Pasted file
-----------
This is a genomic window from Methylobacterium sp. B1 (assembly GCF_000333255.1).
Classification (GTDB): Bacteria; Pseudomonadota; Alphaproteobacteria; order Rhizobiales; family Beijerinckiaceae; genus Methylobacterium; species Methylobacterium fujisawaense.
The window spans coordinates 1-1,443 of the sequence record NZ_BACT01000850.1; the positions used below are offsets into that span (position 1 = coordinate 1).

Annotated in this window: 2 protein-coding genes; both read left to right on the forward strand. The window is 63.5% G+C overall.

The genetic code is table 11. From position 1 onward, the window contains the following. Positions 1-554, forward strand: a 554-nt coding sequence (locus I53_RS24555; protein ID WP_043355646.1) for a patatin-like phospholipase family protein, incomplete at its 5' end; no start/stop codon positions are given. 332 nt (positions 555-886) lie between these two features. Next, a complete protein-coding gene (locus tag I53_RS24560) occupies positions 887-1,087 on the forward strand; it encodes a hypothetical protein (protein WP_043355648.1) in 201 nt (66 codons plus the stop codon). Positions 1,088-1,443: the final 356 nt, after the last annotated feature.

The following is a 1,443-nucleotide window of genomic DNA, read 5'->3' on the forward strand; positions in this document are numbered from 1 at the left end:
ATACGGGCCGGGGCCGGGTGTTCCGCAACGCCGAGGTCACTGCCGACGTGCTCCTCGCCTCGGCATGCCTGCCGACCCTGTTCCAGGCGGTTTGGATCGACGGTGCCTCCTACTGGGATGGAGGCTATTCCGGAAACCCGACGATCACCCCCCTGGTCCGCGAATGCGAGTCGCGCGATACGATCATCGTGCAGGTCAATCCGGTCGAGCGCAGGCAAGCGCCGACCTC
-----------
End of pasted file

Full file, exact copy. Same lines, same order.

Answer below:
This is a genomic window from Methylobacterium sp. B1 (assembly GCF_000333255.1).
Classification (GTDB): Bacteria; Pseudomonadota; Alphaproteobacteria; order Rhizobiales; family Beijerinckiaceae; genus Methylobacterium; species Methylobacterium fujisawaense.
The window spans coordinates 1-1,443 of the sequence record NZ_BACT01000850.1; the positions used below are offsets into that span (position 1 = coordinate 1).

Annotated in this window: 2 protein-coding genes; both read left to right on the forward strand. The window is 63.5% G+C overall.

The genetic code is table 11. From position 1 onward, the window contains the following. Positions 1-554, forward strand: a 554-nt coding sequence (locus I53_RS24555; protein ID WP_043355646.1) for a patatin-like phospholipase family protein, incomplete at its 5' end; no start/stop codon positions are given. 332 nt (positions 555-886) lie between these two features. Next, a complete protein-coding gene (locus tag I53_RS24560) occupies positions 887-1,087 on the forward strand; it encodes a hypothetical protein (protein WP_043355648.1) in 201 nt (66 codons plus the stop codon). Positions 1,088-1,443: the final 356 nt, after the last annotated feature.

The following is a 1,443-nucleotide window of genomic DNA, read 5'->3' on the forward strand; positions in this document are numbered from 1 at the left end:
ATACGGGCCGGGGCCGGGTGTTCCGCAACGCCGAGGTCACTGCCGACGTGCTCCTCGCCTCGGCATGCCTGCCGACCCTGTTCCAGGCGGTTTGGATCGACGGTGCCTCCTACTGGGATGGAGGCTATTCCGGAAACCCGACGATCACCCCCCTGGTCCGCGAATGCGAGTCGCGCGATACGATCATCGTGCAGGTCAATCCGGTCGAGCGCAGGCAAGCGCCGACCTC